Last year, the 104th Congress tried, but failed, to pass a law protecting the confidentiality of medical records. It's not hard to understand this failure; the difficulties facing Congress are enormous.
These difficulties derive from two seemingly unrelated changes in the medical industry - changes in the way health care is financed and changes in the way medical records are catalogued and stored. These changes have created uncertainty about the future that makes legislation more difficult to draft.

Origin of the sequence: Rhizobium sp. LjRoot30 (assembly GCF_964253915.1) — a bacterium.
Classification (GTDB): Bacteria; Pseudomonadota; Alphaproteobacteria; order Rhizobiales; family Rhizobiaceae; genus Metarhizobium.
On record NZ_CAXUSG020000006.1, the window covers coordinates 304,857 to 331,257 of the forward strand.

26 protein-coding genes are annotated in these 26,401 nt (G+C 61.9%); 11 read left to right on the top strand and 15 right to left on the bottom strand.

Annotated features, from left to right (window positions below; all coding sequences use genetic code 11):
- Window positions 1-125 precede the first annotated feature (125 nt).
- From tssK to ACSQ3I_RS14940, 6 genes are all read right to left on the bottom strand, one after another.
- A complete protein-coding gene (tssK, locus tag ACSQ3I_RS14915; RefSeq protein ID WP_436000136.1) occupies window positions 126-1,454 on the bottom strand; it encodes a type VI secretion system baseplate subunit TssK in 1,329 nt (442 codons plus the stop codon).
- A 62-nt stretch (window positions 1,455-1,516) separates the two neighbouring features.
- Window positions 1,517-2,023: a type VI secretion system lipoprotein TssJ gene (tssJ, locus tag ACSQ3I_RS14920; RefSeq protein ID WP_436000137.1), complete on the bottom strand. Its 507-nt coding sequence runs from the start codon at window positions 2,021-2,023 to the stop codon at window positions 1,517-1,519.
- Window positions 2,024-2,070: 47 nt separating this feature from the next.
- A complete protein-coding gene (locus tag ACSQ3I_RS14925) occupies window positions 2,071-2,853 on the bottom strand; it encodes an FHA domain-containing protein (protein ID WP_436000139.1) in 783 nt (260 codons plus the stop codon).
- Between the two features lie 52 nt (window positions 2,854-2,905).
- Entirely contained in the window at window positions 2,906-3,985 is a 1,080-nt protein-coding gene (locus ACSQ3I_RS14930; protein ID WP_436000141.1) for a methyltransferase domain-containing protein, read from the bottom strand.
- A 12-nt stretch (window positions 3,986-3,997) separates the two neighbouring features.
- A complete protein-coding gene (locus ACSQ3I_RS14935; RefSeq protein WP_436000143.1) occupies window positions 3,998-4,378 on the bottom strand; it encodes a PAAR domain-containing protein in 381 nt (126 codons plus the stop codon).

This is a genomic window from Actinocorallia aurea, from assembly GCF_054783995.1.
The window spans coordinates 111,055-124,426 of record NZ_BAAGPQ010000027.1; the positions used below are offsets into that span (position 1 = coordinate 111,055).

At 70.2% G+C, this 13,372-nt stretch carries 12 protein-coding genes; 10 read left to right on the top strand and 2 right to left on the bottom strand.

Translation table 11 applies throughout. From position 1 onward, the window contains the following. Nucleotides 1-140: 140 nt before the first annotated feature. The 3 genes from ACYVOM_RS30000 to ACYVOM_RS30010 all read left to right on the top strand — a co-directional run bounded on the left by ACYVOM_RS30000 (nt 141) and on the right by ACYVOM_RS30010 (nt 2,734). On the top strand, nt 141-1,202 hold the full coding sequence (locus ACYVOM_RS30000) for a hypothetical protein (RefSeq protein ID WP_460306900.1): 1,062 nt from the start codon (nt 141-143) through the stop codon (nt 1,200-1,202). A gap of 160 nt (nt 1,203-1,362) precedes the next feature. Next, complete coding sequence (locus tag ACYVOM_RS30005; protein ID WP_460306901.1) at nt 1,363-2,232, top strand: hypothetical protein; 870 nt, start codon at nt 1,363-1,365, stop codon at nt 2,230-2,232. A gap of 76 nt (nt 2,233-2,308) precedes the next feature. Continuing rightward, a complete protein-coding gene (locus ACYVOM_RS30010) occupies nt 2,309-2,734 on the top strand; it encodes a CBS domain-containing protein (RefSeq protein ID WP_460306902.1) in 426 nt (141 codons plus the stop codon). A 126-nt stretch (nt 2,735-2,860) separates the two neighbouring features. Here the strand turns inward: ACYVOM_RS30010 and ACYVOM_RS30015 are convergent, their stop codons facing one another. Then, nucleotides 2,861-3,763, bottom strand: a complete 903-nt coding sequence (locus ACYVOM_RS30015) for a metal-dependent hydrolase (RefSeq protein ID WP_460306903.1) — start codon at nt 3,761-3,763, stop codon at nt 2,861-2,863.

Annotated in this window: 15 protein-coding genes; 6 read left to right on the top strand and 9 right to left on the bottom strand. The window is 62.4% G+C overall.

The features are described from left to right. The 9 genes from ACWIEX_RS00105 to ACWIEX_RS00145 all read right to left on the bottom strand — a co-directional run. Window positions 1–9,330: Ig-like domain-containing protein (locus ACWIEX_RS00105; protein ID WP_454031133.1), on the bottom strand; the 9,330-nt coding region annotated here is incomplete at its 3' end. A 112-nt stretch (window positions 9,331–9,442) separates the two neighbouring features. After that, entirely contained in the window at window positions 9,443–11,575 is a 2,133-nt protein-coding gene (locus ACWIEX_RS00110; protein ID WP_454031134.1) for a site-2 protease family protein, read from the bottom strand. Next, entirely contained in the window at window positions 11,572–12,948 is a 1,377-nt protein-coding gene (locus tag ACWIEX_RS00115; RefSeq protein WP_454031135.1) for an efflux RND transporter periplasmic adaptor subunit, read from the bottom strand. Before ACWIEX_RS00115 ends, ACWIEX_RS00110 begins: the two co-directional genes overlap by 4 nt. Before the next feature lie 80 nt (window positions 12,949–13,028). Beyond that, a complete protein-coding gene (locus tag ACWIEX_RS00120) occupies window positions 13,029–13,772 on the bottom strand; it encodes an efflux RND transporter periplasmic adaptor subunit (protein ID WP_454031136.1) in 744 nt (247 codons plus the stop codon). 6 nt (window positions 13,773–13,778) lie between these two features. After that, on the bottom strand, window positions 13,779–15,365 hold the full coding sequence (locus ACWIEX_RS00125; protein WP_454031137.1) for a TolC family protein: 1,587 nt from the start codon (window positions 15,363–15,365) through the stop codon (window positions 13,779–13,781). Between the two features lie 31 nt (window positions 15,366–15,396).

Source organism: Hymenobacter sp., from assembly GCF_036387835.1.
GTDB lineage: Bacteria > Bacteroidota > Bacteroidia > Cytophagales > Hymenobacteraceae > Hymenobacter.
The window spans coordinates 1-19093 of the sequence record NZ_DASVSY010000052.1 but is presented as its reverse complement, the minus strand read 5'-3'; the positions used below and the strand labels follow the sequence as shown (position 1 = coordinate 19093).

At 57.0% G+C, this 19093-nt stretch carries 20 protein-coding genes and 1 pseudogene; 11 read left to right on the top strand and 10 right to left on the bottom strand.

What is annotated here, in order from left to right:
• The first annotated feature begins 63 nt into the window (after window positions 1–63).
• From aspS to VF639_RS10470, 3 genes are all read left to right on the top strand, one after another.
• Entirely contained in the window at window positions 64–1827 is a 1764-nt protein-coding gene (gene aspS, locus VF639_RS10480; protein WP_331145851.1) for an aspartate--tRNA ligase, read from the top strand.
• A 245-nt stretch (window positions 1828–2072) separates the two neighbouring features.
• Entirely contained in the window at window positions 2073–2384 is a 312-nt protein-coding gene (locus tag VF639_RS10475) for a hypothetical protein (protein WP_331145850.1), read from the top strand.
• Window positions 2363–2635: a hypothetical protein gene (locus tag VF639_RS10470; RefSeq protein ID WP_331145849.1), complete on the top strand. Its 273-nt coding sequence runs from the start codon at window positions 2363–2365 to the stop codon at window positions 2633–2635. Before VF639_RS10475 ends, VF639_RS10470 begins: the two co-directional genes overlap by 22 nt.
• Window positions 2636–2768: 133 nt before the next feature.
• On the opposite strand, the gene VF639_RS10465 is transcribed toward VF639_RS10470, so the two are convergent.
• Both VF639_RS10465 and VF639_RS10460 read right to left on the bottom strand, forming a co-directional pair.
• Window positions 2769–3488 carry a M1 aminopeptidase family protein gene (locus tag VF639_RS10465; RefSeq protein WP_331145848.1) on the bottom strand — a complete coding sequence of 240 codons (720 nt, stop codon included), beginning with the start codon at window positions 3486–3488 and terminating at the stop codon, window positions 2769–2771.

Ironically, the same changes that are holding Congress back are also pushing it forward, as the marriages of computers to medical records and big business to medical care have created incentives for abusing patient confidentiality. These abuses are fueling the clamor for a federal law. Meanwhile, Congress is attempting to tame a snake pit of competing interests - the privacy interests of patients, the business interests of medical providers and insurance companies and the pure-profit interests of drug marketers, information brokers, computer manufacturers and database administrators. Even though Congress failed last year to pass a law safeguarding medical privacy, it took a small step in this direction with a provision of the Health Insurance Portability and Accountability Act of 1996, also called Kennedy-Kassebaum Bill. Though the law's focus was not medical records, it included a section requiring Congress to establish medical privacy rules within three years. This little-publicized provision assures that Congress will continue to grapple with the issue of medical privacy. Both of the bills introduced in the 104th Congress - one by Sen. Bill Bennett, a Utah Republican, another by Rep. Jim McDermott, a Washington Democrat - are expected to be reint roduced this year. Despite the difficulties of drafting legislation, the hallmarks of a good law are easy to recognize. * Does the law recognize the importance of patient consent? One doesn't have to be a "privacy advocate" to understand that a patient's medical records should not be released unless the patient has signed an authorization. This is not a radical concept, but insurers and medical providers sometimes view it as an unnecessary complication. * Does the law give patients a method for determining who is looking at their medical records, and why? It is not enough simply to provide patients legal remedies for violations of their privacy. …